Townhouse in Rotterdam

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Architects Paul de Ruiter and Chris Collaris have transformed a former private museum in Rotterdam into an energy-neutral townhouse, featuring outdoor spaces on each level of its remodeled rear facade.

In one of the oldest streets in Rotterdam, we designed the renovation of a monumental townhouse. We transformed the former museum of Kralingen into a luxurious, fully energy neutral home. While maintaining the existing framework of the villa, we completely restructured the floor plans.

The new villa easily blends in the protected cityscape rich of historical value. However, seen from the garden side the home has an entirely different appearance. The facade on the garden side is characterized by pure and minimalist detailing. The stepped rear facade finished with balconies and loggias, is composed of slender steel frames combined with large glass surfaces and hand-shaped Kolumba bricks.

The client wished to improve the quality of the existing building volume. The design objective was to maintain valuable elements of the property and use them for the improvement of the living experience. On the ground floor, we situated a large kitchen which is surrounded by two sitting areas. The living and dining room at the rear side of the townhouse both look out over the garden and are split by a fireplace. We connected the ground floor to the upper floors via a bright staircase. On the first floor, the bed- and bathrooms can be found. We positioned the guest room, the office and a lounge with wellness area on the second floor.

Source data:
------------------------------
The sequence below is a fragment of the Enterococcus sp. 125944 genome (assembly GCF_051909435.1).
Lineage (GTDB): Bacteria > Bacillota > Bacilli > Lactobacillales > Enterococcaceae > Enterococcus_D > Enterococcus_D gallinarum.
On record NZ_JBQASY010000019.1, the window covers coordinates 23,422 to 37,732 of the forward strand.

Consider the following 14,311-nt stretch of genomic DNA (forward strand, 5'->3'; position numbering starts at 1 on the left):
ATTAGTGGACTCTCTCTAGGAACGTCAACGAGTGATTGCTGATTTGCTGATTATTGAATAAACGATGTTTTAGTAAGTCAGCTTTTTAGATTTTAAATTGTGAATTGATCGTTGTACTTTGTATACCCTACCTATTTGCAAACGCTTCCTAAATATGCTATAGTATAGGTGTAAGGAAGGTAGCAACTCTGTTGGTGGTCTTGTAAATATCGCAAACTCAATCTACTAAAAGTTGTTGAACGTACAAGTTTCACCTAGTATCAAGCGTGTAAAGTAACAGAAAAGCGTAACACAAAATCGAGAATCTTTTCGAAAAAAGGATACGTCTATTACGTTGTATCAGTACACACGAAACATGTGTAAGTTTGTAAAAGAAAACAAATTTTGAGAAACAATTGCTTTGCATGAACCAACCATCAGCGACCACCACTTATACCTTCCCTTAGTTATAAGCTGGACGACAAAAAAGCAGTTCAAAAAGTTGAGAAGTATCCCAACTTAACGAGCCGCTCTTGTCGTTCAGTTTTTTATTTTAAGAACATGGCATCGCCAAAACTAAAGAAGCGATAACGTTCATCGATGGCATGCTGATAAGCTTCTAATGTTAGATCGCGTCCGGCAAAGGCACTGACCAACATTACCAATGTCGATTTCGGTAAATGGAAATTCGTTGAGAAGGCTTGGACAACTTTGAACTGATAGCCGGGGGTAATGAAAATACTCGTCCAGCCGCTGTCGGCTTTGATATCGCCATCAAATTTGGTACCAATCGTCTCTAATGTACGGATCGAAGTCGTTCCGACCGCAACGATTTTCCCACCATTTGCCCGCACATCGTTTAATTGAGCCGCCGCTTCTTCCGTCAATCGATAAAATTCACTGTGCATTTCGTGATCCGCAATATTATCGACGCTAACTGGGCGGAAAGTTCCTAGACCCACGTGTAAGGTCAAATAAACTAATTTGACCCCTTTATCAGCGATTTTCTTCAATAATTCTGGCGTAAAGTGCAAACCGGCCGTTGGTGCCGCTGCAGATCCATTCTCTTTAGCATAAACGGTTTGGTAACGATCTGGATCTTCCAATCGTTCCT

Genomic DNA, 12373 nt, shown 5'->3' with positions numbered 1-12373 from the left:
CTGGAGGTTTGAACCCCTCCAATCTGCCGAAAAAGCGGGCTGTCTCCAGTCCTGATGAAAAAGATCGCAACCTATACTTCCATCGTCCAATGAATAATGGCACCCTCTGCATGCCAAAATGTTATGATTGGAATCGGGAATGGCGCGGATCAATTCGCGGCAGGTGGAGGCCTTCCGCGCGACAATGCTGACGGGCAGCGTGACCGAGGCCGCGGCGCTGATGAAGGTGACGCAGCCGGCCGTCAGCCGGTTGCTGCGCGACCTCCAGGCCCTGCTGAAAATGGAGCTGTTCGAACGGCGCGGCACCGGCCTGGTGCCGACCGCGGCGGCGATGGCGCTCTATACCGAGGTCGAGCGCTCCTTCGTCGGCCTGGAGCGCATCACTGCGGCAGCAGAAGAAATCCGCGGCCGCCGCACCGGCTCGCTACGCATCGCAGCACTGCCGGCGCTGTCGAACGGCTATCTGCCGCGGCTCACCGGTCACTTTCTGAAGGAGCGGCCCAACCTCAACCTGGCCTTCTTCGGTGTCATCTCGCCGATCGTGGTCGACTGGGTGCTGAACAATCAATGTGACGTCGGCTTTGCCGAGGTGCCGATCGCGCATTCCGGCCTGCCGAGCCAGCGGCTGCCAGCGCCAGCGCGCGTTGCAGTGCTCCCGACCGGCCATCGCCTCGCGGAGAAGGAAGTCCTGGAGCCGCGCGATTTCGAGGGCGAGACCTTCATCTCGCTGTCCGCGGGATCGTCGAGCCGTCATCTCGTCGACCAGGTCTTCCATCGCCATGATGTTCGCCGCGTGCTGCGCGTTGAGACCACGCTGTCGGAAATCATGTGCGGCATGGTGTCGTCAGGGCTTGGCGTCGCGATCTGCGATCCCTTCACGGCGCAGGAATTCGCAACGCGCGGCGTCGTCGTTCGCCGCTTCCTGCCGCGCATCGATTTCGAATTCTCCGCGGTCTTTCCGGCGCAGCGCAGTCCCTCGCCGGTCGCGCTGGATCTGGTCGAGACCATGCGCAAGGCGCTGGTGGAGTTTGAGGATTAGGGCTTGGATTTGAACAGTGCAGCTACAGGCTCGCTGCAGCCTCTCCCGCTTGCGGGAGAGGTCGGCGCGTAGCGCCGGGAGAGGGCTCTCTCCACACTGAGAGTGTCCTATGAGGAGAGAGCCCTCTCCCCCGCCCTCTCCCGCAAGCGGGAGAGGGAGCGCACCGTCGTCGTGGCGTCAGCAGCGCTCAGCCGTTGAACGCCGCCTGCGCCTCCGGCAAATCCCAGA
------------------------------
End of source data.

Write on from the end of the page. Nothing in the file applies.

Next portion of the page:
Our starting point was realizing a villa in which the owners could live pleasantly without using lots of energy. The installation engineering became one of the most challenging parts of this renovation. We combined six independent energy sources to regulate the indoor climate. We managed to implement wall and ceiling activation to heat the house with a temperature as low as possible and to cool with a temperature as high as possible, which saves energy, together with a heat pump, underground storage of hot and cold air flows, and two fireplaces. One of these fireplaces is connected directly to the wall and ceiling activation system.

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